What is compounding?
Drug compounding is often regarded as the process of combining or mixing drugs to create a medication tailored to the needs of an individual patient.
The generic form of Vetmedin is Pimobendan.
Vetmedin is in limited supply. Orders placed will be shipped as product continues to come off backorder.
Buscopan is an antispasmodic (spasmolytic) and anticholinergic drug. It is meant for the control of abdominal pain (colic) associated with spasmodic colic, flatulent colic, and simple impactions in horses. Buscopan Injectable Solution requires a prescription from your veterinarian and is for intravenous use only.
Buscopan Injectable Solution is an antispasmodic and anticholinergic drug that suppresses spasms of the digestive system.
Buscopan is indicated for the controlof abdominal pain (colic) associated with spas-modic colic, flatulent colic, and simple impactionsin horses.
Administer a singleinjection of 0.3 mg/kg body weight (0.14 mg/lb),slowly IV. This is equivalent to 30 mgN-butylscopolammonium bromide per 100 kg (220pounds) body weight or 1.5 mL of Buscopan Injectable Solution per 100 kg (220 pounds) bodyweight.
|Dosing Table (Dosage 0.68 mL/100 lbs.)|
|Body Weight (nearest 100 pounds)||Dose (mL)||Body Weight (nearest 100 pounds)||Dopse (mL)||Body Weight (nearest 100 pounds)||Dose (mL)|
Federal law restricts this drug to use by oron the order of a licensed veterinarian.
Buscopan should not be usedin impaction colics associated with ileus, or inhorses with glaucoma.
Not for horses intended for human consumption. Not for use in humans.Keep out of reach of children. If ingested, contact a physician immediately.
Buscopan is not recommended for usein nursing foals or in pregnant or lactating mares,assafety has not been established. The effects of Buscopan may be potentiated by the concomitantuse of other anticholinergic drugs. Studies of con-comitant administration of Buscopan with otherdrugs have not been conducted. Drug compatibility should be monitored closely in patients requiring adjunctive therapy. The safety of Buscopan has notbeen established for intramuscular (IM) administra-tion. Administration of Buscopan results in heart rate elevation. Heart rate can not be used as a valid indicator of severity of pain for 30 minutes follow-ing IV injection.
Transient tachycardia and decreased borborygmal sounds lasted approxi-mately 30 minutes following administration.Transient pupillary dilation may also be observed.
Toreport suspected adverse reactions, to obtain aMaterial Safety Data Sheet (MSDS), or for technical assistance, call 1 800-821-7467.
Buscopan's spasmolytic action is based on anticholinergic effects resulting from competitive inhibition of parasympathetic activation (via muscarinic receptors) of smooth muscle cells. 1The major side effect is a mild transient, elevated heart rate.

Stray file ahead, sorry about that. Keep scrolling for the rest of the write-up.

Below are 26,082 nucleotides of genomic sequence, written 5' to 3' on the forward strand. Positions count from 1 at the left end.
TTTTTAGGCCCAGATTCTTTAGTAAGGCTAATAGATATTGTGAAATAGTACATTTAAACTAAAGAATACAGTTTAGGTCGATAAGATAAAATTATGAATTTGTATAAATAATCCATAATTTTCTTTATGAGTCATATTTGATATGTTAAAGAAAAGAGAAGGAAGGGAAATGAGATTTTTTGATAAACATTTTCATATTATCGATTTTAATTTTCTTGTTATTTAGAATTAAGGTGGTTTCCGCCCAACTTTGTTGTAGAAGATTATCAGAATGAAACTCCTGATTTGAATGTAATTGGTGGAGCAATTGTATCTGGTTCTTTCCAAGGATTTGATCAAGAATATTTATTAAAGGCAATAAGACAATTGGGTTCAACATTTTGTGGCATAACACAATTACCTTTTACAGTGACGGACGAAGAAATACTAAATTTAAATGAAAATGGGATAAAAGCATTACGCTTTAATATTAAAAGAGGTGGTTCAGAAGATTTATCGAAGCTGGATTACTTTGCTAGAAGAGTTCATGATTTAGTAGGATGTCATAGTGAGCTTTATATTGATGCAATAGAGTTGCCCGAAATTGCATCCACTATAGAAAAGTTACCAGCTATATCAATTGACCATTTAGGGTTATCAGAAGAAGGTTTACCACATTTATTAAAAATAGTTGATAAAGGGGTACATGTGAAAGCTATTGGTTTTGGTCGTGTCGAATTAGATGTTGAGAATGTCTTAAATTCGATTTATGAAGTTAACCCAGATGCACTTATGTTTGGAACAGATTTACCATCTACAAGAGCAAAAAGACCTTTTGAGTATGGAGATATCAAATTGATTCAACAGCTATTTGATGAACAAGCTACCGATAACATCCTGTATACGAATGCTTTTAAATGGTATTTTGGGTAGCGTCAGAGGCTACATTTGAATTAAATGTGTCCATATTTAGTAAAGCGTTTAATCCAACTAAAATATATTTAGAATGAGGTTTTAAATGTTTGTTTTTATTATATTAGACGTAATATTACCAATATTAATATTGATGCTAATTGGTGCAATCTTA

Following single IV administra-tion of14C-Buscopan (0.4 mg/kg, side chainlabeled) in 3 horses, the major route of elimination of total radioactivity was via urine and feces almost equally. The bulk of the radioactivity (>96%) that represents all 14C-labeled moieties derived from the 14C-Buscopan dose was eliminated (urine andfeces) within the first 48 hours post-dosing. The elimination half-life of total plasma 14C was esti-mated to be approximately 6 hours. Therefore, the elimination half-life of the parent drug in plasma isequal to or shorter than 6 hours. The main radioac-tive component in the urine, which co-chromatographed with Buscopan using thin layer chromatography (TLC), accounted for approxi-mately 85% of the detected radioactivity.
A multi-centered, field study was conducted to establish the clinical effectiveness of Buscopan (0.3 mg/kg body weight) for the controlof abdominal pain (colic) associated with spas-modic, flatulent and simple impaction colics inhorses. A total of 217 cases were randomly assigned to the Buscopan or placebo group; inves-tigators were masked with respect to treatment.
Horses underwent a pretreatment colic examina-tion, with repeated exams at 5, 15, and 30 minutes following test article administration. A total colic score was assigned to each case based on 5 indi-vidual criteria (sweating, pawing, head and bodymovement, kicking, and desire to lie down). A gen-eral clinical impression was made at the 30-minutepost-treatment evaluation. No further evaluations were performed after 30 minutes.
Quarter Horses, Arabians, and Thoroughbreds accounted for the majority of the cases. Fifty-three percent of the horses were geldings, 39% were mares and 8% were stallions. Body weights ranged from 300-1700 lb (136-772 kg), with a mean of 968lb (440 kg). Ages ranged between 4 months and 35 years, with an average of 10.6 years.